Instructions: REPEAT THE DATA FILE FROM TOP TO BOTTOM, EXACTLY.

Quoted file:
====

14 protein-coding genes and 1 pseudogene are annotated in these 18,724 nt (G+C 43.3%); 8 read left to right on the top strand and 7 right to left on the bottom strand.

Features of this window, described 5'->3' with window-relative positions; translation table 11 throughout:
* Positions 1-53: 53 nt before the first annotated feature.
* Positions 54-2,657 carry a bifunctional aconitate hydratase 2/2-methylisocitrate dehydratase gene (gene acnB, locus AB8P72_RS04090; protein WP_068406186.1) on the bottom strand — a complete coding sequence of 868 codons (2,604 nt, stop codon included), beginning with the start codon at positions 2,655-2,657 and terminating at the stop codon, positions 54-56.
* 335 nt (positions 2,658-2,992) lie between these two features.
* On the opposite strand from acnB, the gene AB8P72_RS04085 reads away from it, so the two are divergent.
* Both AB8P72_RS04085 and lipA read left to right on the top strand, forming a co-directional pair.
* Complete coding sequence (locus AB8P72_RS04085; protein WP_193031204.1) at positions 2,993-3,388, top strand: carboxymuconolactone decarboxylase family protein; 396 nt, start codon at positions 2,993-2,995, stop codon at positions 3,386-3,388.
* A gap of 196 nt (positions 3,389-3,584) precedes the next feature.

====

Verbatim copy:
14 protein-coding genes and 1 pseudogene are annotated in these 18,724 nt (G+C 43.3%); 8 read left to right on the top strand and 7 right to left on the bottom strand.

Features of this window, described 5'->3' with window-relative positions; translation table 11 throughout:
* Positions 1-53: 53 nt before the first annotated feature.
* Positions 54-2,657 carry a bifunctional aconitate hydratase 2/2-methylisocitrate dehydratase gene (gene acnB, locus AB8P72_RS04090; protein WP_068406186.1) on the bottom strand — a complete coding sequence of 868 codons (2,604 nt, stop codon included), beginning with the start codon at positions 2,655-2,657 and terminating at the stop codon, positions 54-56.
* 335 nt (positions 2,658-2,992) lie between these two features.
* On the opposite strand from acnB, the gene AB8P72_RS04085 reads away from it, so the two are divergent.
* Both AB8P72_RS04085 and lipA read left to right on the top strand, forming a co-directional pair.
* Complete coding sequence (locus AB8P72_RS04085; protein WP_193031204.1) at positions 2,993-3,388, top strand: carboxymuconolactone decarboxylase family protein; 396 nt, start codon at positions 2,993-2,995, stop codon at positions 3,386-3,388.
* A gap of 196 nt (positions 3,389-3,584) precedes the next feature.